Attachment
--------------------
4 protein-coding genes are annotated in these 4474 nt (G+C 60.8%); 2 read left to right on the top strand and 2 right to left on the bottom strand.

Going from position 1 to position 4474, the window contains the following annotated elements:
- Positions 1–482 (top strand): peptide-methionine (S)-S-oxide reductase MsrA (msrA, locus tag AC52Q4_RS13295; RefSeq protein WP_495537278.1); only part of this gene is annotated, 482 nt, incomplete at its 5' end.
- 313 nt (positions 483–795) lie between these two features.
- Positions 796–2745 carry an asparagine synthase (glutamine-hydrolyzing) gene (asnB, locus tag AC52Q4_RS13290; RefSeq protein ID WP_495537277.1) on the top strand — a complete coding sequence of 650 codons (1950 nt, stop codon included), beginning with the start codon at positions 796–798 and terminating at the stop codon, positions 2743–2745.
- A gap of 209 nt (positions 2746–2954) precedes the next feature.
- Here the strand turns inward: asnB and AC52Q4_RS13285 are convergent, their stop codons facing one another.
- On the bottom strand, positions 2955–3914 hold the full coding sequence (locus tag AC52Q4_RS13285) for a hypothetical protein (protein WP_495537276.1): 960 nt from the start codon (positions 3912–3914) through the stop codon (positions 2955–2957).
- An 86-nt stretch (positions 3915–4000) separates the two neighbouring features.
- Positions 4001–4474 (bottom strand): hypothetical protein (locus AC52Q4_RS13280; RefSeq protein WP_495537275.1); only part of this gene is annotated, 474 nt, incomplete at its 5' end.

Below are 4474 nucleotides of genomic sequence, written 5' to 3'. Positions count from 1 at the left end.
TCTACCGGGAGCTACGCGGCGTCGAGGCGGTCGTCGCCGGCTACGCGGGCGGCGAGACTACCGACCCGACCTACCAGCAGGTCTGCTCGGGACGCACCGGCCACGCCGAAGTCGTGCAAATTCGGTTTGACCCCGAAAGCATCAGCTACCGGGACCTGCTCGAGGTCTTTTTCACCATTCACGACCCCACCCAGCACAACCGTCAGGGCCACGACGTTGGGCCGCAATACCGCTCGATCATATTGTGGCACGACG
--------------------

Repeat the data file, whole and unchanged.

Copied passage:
4 protein-coding genes are annotated in these 4474 nt (G+C 60.8%); 2 read left to right on the top strand and 2 right to left on the bottom strand.

Going from position 1 to position 4474, the window contains the following annotated elements:
- Positions 1–482 (top strand): peptide-methionine (S)-S-oxide reductase MsrA (msrA, locus tag AC52Q4_RS13295; RefSeq protein WP_495537278.1); only part of this gene is annotated, 482 nt, incomplete at its 5' end.
- 313 nt (positions 483–795) lie between these two features.
- Positions 796–2745 carry an asparagine synthase (glutamine-hydrolyzing) gene (asnB, locus tag AC52Q4_RS13290; RefSeq protein ID WP_495537277.1) on the top strand — a complete coding sequence of 650 codons (1950 nt, stop codon included), beginning with the start codon at positions 796–798 and terminating at the stop codon, positions 2743–2745.
- A gap of 209 nt (positions 2746–2954) precedes the next feature.
- Here the strand turns inward: asnB and AC52Q4_RS13285 are convergent, their stop codons facing one another.
- On the bottom strand, positions 2955–3914 hold the full coding sequence (locus tag AC52Q4_RS13285) for a hypothetical protein (protein WP_495537276.1): 960 nt from the start codon (positions 3912–3914) through the stop codon (positions 2955–2957).
- An 86-nt stretch (positions 3915–4000) separates the two neighbouring features.
- Positions 4001–4474 (bottom strand): hypothetical protein (locus AC52Q4_RS13280; RefSeq protein WP_495537275.1); only part of this gene is annotated, 474 nt, incomplete at its 5' end.

Below are 4474 nucleotides of genomic sequence, written 5' to 3'. Positions count from 1 at the left end.
TCTACCGGGAGCTACGCGGCGTCGAGGCGGTCGTCGCCGGCTACGCGGGCGGCGAGACTACCGACCCGACCTACCAGCAGGTCTGCTCGGGACGCACCGGCCACGCCGAAGTCGTGCAAATTCGGTTTGACCCCGAAAGCATCAGCTACCGGGACCTGCTCGAGGTCTTTTTCACCATTCACGACCCCACCCAGCACAACCGTCAGGGCCACGACGTTGGGCCGCAATACCGCTCGATCATATTGTGGCACGACG